rather like voting for a favorite work of visual art by way of reproductions and without experiencing 'the handpainted originals" to quote an art history teacher i once had and who used to say these kinds of things to admonish art students for putting too much stock in seeing artworks on slides or in reproductions,

all these so-called competitions are obviously easily fixed/corrupted by campaigns to get a winner for a determined group pushing for one work over another.

also, the whole 'ballot' is bogus as Morris doesn't, intentionally, i've always felt, even call his production THE NUTCRACKER.

i am a big admirer of THE HARD NUT as THE HARD NUT, but not as THE NUTCRACKER.

judging any of these productions solely on the basis of a video record is limited to say the most, esp. as is the case of Balanchine's version when the film is so 'limited' and unsatisfactory overall.

let them have the fun, i suppose, and even their say, but i say, THE NUTCRACKER by Balanchine will live on stage to have the last laugh, and likely the lasting box office success.

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i am a big admirer of THE HARD NUT as THE HARD NUT, but not as THE NUTCRACKER.

I agree completely. This really clarifies my own confused thinking and the difficulty I sometimes have had in trying to defend and explain this work to traditionalists. Thanks, rg!

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Ovation TV has announced the lineup for the next "Battle of the Nutcrackers," hosted this year by Susan Jaffe.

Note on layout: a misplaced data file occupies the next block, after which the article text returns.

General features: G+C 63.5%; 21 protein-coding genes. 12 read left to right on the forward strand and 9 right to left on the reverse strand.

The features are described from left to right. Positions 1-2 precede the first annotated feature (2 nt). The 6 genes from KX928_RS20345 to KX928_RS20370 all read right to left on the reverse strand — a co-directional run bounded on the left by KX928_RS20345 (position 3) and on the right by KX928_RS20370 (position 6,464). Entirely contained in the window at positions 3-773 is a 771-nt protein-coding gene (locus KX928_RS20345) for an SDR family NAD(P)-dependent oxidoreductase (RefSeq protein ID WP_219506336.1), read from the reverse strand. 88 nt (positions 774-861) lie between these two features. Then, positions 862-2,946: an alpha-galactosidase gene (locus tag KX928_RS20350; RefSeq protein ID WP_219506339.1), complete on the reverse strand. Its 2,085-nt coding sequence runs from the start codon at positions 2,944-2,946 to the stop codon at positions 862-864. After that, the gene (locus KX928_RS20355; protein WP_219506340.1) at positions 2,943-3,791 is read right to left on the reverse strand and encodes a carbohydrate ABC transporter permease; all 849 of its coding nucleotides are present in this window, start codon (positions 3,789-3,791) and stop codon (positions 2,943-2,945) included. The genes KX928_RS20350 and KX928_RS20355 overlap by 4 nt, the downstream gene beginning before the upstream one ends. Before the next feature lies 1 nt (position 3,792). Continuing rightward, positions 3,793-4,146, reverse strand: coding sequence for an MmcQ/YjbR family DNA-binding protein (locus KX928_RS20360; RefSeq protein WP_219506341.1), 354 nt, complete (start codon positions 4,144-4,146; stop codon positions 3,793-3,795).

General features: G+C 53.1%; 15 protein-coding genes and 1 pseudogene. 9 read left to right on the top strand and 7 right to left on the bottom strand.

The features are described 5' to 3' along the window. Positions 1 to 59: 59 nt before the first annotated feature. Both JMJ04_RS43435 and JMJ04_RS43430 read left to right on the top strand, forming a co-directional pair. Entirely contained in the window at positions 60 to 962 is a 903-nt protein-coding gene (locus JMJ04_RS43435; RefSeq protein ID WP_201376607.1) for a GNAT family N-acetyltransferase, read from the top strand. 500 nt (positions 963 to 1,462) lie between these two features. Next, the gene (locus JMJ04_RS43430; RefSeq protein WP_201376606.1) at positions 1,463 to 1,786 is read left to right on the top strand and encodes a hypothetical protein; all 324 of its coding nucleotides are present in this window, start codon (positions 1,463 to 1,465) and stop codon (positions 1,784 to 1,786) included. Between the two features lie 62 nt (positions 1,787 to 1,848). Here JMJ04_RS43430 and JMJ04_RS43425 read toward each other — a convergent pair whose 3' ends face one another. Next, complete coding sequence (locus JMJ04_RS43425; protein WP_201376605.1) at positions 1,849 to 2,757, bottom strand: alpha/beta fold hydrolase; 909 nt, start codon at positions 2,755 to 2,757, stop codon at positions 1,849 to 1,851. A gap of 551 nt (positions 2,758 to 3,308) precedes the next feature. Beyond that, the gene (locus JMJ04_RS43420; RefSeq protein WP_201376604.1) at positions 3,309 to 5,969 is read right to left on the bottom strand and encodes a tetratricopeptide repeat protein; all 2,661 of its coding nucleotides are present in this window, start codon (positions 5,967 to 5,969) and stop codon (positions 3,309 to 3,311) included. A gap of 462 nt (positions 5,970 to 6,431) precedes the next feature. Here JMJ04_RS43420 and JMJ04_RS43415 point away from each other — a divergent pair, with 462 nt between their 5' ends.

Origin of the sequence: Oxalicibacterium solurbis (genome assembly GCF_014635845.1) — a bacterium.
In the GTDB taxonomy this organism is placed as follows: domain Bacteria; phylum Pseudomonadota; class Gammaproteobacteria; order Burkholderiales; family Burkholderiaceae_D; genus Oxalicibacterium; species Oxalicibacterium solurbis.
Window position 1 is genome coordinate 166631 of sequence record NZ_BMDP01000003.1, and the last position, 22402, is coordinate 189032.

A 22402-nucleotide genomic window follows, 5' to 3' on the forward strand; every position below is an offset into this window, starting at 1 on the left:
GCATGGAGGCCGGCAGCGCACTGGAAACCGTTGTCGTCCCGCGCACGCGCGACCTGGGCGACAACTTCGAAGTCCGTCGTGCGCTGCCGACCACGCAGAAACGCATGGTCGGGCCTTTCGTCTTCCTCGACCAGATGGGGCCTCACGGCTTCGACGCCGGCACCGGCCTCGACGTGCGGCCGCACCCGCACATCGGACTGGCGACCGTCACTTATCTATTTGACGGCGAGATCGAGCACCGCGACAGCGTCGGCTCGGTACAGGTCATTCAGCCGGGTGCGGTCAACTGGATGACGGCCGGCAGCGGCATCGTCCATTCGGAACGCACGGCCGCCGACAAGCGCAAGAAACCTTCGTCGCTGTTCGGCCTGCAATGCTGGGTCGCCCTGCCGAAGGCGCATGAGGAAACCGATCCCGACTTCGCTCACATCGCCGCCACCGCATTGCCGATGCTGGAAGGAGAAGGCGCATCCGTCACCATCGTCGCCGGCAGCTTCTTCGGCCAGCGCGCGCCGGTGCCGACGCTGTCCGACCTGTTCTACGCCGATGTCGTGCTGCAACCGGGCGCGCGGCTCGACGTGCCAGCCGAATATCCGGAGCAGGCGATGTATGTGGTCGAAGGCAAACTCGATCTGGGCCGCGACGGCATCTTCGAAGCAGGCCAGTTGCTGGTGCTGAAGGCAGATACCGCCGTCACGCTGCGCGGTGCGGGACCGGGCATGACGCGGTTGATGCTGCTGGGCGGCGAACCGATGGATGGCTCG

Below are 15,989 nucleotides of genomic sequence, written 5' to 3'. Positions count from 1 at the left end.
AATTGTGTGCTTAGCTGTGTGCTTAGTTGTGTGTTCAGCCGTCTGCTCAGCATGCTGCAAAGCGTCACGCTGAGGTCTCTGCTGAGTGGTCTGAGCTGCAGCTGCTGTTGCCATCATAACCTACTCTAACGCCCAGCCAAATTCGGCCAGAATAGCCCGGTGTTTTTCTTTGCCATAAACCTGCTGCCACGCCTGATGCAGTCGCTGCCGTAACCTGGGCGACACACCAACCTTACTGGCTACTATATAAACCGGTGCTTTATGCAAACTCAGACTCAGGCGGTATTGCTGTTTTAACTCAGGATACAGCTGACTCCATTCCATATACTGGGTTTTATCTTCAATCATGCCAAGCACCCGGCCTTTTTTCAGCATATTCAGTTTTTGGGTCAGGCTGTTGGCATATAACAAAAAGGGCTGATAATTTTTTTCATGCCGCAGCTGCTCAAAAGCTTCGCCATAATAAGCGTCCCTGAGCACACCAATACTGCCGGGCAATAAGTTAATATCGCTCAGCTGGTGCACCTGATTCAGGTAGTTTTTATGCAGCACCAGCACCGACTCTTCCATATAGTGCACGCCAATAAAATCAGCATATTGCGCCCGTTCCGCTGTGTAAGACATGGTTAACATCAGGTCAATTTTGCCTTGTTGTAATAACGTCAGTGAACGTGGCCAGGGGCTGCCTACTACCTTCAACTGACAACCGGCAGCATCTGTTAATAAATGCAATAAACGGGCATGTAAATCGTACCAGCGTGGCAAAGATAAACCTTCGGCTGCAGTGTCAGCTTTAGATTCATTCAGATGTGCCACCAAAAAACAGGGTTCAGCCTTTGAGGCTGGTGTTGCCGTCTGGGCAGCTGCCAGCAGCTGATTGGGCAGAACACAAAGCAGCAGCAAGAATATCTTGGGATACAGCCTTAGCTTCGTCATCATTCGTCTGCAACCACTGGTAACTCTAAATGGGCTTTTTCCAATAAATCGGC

Mark Morris's Hard Nut - Monday, December 7, 8 p.m. ET/PT

The two-year reigning champ in "The Battle of the Nutcrackers" takes on the challenge once again, leading the pack of worthy contenders. Mr. Morris's "Hard Nut" is a funky, irreverent rendition, filled with farce and laughs.

Royal Ballet: The Nutcracker - Tuesday, December 8, 8 p.m. ET/PT

From London's beautiful Covent Garden Opera House comes this elegant production choreographed by Sir Peter and featuring an acclaimed cast, including Ivan Putrov as the Nutcracker, Alina Cojocaru as Clara, Miyako Yoshida as the Sugar Plum Fairy, and Sir Anthony Dowell as the toy- and clockmaker Herr Drosselmeyer. Conductor Evgenii Svetlanov leads the Royal Opera Orchestra through some of Tchaikovsky's most beloved music.

Casse Noisette Circus - Wednesday, December 9, 8 p.m. ET/PT

With music performed by the Philharmonic Orchestra of Monte-Carlo, this production from Belgium [sic] is choreographed by Jean-Christophe Maillot, who provides an innovative interpretation of the Nutcracker which transports the ballet to the world of circus.

Bolshoi Ballet: The Nutcracker - Thursday, December 10, 8 p.m. ET/PT

The legendary holiday ballet is performed by the magnificent Bolshoi Ballet. Featuring Natalya Arkhipova and Irek Mukhamedov. Choreographed by Yuri Grigorovich.

Bejart's Nutcracker - Friday, December 11, 8 p.m. ET/PT

A radically innovative re-imagining of The Nutcracker, this staging by acclaimed choreographer Maurice Bejart departs from the traditional Nutcracker story in virtually every way but the music. And even the score is adjusted to include French popular music, which is performed onstage by accordion legend Yvette Horner. Bejart, who passed away just before Christmas two years ago, uses the Nutcracker as a vehicle to explore his personal story.

Viewers will be able to see clips of Nutcracker performances online at www.OvationTV.com before they cast their final votes. The Viewers' Choice will be aired on Christmas Eve, Thursday, December 24 at 8 p.m. ET/PT and a Christmas Day marathon featuring all five Nutcrackers will kick off at 8 a.m. ET/PT.

Can't say I'm thrilled by the lineup, but at least Bourne's not back this year. (Come to think of it, Béjart is no improvement.)